25 Populations at Risk for Vitamin Deficiency (U.S.) Populations at Risk for Vitamin Deficiency (U.S.) AlcoholicsAlcoholics ElderlyElderly Hospitalized (long-term)Hospitalized (long-term) Anorexia nervosaAnorexia nervosa Certain gastrointestinal disordersCertain gastrointestinal disorders Rare metabolic conditionsRare metabolic conditions

26 Preserving Vitamin Content of Foods Preserving Vitamin Content of Foods Are fresh fruits and vegetables better sources of vitamins than canned or frozen product? It depends… Two main factors that influence vitamin retention in product are: Two main factors that influence vitamin retention in product are: 1) Length of time since harvest 2) Storage conditions since harvest 2) Storage conditions since harvest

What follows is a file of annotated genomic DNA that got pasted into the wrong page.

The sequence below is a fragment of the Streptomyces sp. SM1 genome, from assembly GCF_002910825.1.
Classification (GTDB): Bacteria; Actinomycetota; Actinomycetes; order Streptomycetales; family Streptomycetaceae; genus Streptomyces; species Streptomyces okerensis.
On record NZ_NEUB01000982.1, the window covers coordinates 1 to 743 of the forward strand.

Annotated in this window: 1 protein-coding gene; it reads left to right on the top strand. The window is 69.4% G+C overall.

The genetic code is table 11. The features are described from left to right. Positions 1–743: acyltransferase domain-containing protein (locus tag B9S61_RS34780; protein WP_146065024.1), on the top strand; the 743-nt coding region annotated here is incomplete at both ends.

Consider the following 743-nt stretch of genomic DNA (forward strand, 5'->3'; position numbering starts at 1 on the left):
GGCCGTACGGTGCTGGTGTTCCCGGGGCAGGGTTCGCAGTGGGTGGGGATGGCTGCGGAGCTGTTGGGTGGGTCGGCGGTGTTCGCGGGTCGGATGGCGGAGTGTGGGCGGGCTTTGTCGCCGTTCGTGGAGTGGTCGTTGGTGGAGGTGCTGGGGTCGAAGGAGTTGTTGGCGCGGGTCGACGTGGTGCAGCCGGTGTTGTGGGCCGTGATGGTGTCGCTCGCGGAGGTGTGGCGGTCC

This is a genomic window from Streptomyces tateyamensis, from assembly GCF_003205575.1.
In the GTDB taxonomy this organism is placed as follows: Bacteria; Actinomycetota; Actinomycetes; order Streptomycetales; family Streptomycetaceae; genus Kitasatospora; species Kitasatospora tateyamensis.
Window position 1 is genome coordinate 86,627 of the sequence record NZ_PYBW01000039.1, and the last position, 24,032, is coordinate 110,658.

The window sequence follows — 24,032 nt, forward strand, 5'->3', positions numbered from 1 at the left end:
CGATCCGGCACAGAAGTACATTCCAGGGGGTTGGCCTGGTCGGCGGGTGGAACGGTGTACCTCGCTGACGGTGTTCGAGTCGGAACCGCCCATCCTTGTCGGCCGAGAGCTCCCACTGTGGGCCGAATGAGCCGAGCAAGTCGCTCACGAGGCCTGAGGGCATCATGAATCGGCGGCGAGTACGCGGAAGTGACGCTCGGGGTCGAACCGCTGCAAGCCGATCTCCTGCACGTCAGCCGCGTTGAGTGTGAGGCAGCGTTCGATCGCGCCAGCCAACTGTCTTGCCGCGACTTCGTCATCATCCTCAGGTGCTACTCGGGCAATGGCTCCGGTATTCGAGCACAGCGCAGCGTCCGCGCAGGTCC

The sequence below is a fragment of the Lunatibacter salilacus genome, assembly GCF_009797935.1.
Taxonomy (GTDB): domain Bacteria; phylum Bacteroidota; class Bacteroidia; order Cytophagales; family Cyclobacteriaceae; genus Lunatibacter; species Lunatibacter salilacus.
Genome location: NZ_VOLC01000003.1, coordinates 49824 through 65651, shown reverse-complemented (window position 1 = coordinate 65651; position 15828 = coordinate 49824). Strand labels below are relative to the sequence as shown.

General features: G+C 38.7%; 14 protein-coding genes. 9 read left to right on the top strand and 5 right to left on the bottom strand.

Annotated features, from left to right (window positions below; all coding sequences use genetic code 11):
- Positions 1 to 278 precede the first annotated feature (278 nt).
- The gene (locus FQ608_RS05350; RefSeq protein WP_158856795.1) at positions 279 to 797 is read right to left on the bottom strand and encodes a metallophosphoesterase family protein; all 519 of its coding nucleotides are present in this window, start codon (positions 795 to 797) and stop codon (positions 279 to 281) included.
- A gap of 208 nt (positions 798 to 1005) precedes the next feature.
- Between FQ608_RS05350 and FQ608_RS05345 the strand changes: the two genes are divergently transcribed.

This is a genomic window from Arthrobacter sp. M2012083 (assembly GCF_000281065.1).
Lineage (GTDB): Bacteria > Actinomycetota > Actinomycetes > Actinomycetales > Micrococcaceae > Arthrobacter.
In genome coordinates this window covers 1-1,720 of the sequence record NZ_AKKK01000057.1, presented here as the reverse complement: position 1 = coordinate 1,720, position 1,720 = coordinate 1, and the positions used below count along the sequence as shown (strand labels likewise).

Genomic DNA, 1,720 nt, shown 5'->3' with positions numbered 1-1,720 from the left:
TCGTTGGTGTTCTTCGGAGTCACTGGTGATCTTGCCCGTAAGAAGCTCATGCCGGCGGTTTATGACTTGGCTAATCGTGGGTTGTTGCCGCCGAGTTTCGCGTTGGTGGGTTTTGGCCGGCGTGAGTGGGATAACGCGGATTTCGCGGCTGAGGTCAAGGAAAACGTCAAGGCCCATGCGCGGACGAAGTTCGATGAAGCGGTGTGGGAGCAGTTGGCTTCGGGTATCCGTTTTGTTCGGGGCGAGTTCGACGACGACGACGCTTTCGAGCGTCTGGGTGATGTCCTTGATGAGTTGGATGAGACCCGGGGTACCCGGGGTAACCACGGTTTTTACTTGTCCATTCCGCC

27 Which Vitamins are Susceptible to Loss? Vitamin C, thiamin, and folate are easily destroyed by improper storage and preparation practices.Vitamin C, thiamin, and folate are easily destroyed by improper storage and preparation practices. Niacin and vitamin D tend to be very stable.Niacin and vitamin D tend to be very stable.

28 Ways to Maximize Vitamin Contents of Foods Avoid buying wilted, bruised, or shriveled produce.Avoid buying wilted, bruised, or shriveled produce. Store at near freezing temperatures, in high humidity and air-tight containers.Store at near freezing temperatures, in high humidity and air-tight containers. Cook in small amounts of water.Cook in small amounts of water. Avoid cutting foods that will be cooked into small pieces.Avoid cutting foods that will be cooked into small pieces. Use quick cooking methods such as microwaving, steaming, and stir-frying.Use quick cooking methods such as microwaving, steaming, and stir-frying. Freeze produce to preserve vitamins.Freeze produce to preserve vitamins.